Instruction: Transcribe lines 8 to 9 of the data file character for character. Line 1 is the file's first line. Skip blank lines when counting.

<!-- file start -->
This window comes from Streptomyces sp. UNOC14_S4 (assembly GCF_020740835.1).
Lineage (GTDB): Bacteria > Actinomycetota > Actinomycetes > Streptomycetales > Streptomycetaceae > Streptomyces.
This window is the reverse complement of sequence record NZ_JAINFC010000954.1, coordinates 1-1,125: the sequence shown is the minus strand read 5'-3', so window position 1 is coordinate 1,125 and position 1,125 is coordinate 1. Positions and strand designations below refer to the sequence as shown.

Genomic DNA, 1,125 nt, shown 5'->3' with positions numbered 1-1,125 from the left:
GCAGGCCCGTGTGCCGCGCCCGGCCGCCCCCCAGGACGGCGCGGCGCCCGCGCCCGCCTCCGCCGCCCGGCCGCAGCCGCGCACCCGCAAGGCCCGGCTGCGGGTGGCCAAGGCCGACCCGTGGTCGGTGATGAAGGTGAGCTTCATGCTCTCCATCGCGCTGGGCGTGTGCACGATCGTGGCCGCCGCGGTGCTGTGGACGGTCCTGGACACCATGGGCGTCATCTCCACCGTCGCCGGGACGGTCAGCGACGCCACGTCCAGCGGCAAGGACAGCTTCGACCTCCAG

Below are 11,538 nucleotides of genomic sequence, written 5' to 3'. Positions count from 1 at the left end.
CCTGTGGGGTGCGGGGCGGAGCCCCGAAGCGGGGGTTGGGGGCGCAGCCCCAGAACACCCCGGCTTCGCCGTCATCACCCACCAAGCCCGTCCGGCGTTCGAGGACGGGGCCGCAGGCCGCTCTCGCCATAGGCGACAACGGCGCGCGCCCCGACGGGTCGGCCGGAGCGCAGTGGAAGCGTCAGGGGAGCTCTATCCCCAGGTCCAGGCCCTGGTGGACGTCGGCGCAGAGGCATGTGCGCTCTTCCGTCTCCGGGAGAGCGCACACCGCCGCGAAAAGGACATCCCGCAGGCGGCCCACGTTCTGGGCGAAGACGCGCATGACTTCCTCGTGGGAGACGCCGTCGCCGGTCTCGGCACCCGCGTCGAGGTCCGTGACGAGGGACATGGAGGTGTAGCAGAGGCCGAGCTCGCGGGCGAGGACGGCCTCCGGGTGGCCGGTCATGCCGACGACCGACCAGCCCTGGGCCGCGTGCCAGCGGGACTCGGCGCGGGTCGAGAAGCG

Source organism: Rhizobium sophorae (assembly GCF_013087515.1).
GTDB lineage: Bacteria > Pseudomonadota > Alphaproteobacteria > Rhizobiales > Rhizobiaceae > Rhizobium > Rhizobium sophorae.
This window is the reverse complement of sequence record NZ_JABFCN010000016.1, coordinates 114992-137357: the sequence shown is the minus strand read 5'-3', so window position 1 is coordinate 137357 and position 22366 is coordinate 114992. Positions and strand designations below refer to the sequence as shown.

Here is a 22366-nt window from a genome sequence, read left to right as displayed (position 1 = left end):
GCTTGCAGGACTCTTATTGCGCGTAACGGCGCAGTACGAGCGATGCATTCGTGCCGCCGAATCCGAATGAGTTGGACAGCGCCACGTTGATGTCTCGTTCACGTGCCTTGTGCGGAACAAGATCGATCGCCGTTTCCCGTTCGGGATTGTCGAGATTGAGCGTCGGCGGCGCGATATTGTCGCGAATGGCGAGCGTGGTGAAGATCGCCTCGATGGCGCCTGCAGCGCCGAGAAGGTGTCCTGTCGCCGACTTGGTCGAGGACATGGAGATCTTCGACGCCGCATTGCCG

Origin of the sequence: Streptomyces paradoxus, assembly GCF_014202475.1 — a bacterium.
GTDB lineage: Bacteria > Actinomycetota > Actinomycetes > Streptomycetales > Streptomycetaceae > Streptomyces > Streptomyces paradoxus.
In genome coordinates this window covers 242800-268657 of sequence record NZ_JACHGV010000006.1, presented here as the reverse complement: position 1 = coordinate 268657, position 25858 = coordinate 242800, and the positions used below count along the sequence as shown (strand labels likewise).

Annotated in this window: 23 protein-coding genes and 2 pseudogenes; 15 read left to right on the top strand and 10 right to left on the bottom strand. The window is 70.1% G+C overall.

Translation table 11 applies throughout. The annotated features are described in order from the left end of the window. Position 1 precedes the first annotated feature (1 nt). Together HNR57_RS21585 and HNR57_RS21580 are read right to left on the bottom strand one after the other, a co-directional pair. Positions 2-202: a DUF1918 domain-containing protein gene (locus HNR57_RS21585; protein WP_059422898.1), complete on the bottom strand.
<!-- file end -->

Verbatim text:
Source organism: Rhizobium sophorae (assembly GCF_013087515.1).
GTDB lineage: Bacteria > Pseudomonadota > Alphaproteobacteria > Rhizobiales > Rhizobiaceae > Rhizobium > Rhizobium sophorae.